The Landshark Beach Chips Tortilla inspired by the Margaritaville Beach Resort.

The Landshark Beach Chips Tortilla

The great thing, at least to me, about being inspired by the food you eat while traveling is that you never know what’s going to strike your fancy. Certain places might spark some more obvious dishes, like when we go to Barcelona and Saint Sebastian, but others can catch me completely off-guard, and that’s what happened when we stayed in Hollywood, Florida at the Margaritaville Beach Resort. M had a conference to go to at the property, and I came along to take advantage of that sweet, sweet two-month promotional companion pass on Southwest.

The Landshark Beach Chips.

We met up with M’s boss and her husband not long after they arrived on the first day of our stay, and we convened at the Landshark Bar and Grill overlooking the Landshark Pool on-property. They were pretty hungry from their flight while we had enjoyed a nice lunch earlier, so at first I wasn’t inclined to eat much until I saw that they had ordered the restaurant’s version of nachos–what they call beach chips. 

In essence, the dish basically works as a deconstructed baked potato: they load up house-made potato chips with bacon bits, melted cheese, chives, and sour cream. They were incredibly good and I made a note to myself to order them one more time before we left because I had this idea that I could incorporate all of this into what would be a very, very good potato chip tortilla for brunch or dinner. 

In the middle of the afternoon on Monday, I went back and ordered some beach chips for myself so I could spend some time analyzing the flavors and a plan came together pretty quickly for how I was going to transform these ingredients into a tortilla, starting with some classic sour cream and onion potato chips.

The tricky thing about the potato chip tortilla is that you have to account for the seasoning of the potato chips and any other ingredients you put into it or else it will turn into a salt lick very quickly. This takes a little trial and error, and for this recipe I actually don’t add any salt to the egg mixture because you have the chips, the cheese, and the cooked pancetta to all add seasoning. If your chips are not quite as salty, you can add a half-teaspoon of kosher salt to the egg mixture but again: proceed with caution.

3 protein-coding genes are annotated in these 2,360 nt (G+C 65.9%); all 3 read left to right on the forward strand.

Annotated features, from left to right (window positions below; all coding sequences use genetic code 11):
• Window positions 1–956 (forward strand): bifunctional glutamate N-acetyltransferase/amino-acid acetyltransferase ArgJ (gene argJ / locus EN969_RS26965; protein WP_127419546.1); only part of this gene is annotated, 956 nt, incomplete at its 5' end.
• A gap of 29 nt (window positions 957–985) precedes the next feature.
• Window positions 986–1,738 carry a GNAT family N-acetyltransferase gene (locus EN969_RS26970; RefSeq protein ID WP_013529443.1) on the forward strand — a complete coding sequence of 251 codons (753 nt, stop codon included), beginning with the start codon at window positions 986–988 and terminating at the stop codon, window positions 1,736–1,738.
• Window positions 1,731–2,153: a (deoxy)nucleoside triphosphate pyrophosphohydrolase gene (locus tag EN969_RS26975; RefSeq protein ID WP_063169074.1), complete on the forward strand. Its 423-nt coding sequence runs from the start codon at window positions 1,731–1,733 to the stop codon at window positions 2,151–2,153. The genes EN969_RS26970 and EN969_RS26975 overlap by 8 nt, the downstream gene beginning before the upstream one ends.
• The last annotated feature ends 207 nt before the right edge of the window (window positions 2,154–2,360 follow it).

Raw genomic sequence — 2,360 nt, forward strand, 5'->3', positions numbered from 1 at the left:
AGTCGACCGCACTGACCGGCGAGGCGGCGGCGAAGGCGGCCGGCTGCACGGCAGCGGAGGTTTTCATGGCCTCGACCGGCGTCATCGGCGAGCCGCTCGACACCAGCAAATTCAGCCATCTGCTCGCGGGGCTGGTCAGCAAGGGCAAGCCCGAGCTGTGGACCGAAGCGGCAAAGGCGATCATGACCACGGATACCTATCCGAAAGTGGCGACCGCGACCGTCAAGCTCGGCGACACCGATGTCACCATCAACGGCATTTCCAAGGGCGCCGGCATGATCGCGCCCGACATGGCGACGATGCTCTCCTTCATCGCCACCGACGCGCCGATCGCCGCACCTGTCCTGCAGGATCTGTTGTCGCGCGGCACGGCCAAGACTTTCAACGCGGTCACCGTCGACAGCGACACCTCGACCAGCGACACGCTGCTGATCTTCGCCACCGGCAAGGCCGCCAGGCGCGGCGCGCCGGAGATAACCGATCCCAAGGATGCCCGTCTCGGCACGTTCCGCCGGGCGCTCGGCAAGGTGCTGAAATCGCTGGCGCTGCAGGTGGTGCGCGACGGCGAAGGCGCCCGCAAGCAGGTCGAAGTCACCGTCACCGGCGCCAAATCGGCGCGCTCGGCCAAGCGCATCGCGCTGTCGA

Finished with some sea salt and a dollop of creme fraiche, it’s a really satisfying meal at brunch, dinner, or even as part of a tapas spread. Even better is that it’s a great excuse to buy a bag of really good sour cream and onion potato chips if you haven’t had any for some time.

The Landshark Beach Chips tortilla (inspired by Margaritaville)

Serves 2 very hungry people or 4 as part of a tapas spread

  • ¼ lb pancetta, finely diced
  • 7 eggs
  • 4 oz sour cream and onion chips
  • ¼ cup grated cheddar cheese, preferably sharp or Irish cheddar
  • 2 TB sliced scallions, plus more for garnish
  • Coarse sea salt, for finishing (if needed)
  • Creme fraiche, for serving (optional)

In a medium nonstick pan, gently cook the pancetta on low to medium-low heat until the pancetta crips, about 10 minutes. Scoop out the pancetta onto paper towels to drain and reserve the fat for making the tortilla.

In a medium bowl, crack and whisk 6 of the eggs. Add the potato chips and stir, coating the chips with the eggs, and let sit for 5 minutes. Add the seventh egg, the cheese, the scallions, and the pancetta, and stir well to combine. If your chips aren’t super-salty, add maybe a half-teaspoon of kosher salt to the mixture (but really, there are a lot of salty products here so adding more will render it inedible).

In a small nonstick pan, heat two tablespoons of the reserved pancetta fat on medium heat, and add the tortilla mixture into the pan when the fat is shimmering. Use a silicone or wooden spatula to scramble the eggs briskly, and then swirl the eggs over the heat for 20 seconds to help the eggs coagulate. Turn down the heat to low and cook for another minute. 

Turn off the heat, take a plate that is larger than your pan, and flip the pan so the tortilla goes on the plate. If the pan is dry, add more fat to the pan (you likely won’t), and turn the heat back on to medium-low. Gently ease the tortilla, raw side down, back into the pan, and let cook for another 90 seconds to two minutes more. Turn off the heat, place a clean plate onto the pan, flip it again, and serve.

Cut the tortilla into wedges (there will be runny eggs still because that’s how it’s done in Spain), garnish with extra scallions and creme fraiche if desired, and finish with a little sea salt if desired. 

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